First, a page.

The development of food allergy depends on several factors, including genetic factors and early exposure to allergenic proteins in the diet, food protein uptake and handling, and the development of tolerance. Many hypotheses, as regards the possible causal relationships, have been raised during the past few years, including the hygiene theory, the role of bacterial gut flora, and the potential effect of different cytokines in breast milk. Although interesting, these are mainly speculations based on non-interventional and often retrospective/cross-sectional studies including small study populations. These theories remain to be documented in proper, controlled and prospective studies. Breastfeeding and the late introduction of solid foods (>4 months) is associated with a reduced risk of food allergy, atopic dermatitis, and recurrent wheezing and asthma in early childhood. In all infants, breastfeeding should be encouraged for 4-6 months. In high-risk infants a documented extensively hydrolysed formula is recommended if exclusive breastfeeding is not possible for the first 4 months of life. There is no evidence for preventive dietary intervention neither during pregnancy nor lactation. Preventive dietary restrictions after the age of 4-6 months are not scientifically documented.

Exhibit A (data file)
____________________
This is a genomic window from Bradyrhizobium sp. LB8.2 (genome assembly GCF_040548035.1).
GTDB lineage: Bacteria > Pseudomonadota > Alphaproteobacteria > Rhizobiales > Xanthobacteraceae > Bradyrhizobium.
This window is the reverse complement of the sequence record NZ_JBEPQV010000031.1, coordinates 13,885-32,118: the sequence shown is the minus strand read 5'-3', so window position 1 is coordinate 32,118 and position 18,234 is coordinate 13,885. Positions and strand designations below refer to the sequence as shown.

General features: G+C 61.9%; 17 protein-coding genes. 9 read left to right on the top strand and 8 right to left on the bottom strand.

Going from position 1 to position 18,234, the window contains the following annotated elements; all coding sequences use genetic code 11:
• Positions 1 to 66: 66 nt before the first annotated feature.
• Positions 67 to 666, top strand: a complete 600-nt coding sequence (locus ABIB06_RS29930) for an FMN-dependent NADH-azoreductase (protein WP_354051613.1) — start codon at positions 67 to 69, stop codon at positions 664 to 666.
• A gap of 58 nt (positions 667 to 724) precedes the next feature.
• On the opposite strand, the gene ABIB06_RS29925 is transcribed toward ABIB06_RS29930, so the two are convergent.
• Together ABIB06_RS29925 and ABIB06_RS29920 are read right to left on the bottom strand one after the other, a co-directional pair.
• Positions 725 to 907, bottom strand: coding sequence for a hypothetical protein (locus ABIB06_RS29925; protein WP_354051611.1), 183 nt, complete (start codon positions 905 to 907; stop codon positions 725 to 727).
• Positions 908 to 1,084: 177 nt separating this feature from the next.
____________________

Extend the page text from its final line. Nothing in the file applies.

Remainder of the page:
aDepartment of Pediatrics, Sønderborg Hospital, Sønderborg, Denmark; and bDepartment of Pediatrics, Odense University Hospital, Odense, Denmark
Correspondence to Susanne Halken, MD, Department of Pediatrics, Sønderborg Hospital, DK-6400 Sønderborg, Denmark. Tel: +45 74182765; fax: +45 74182952; e-mail: email@example.com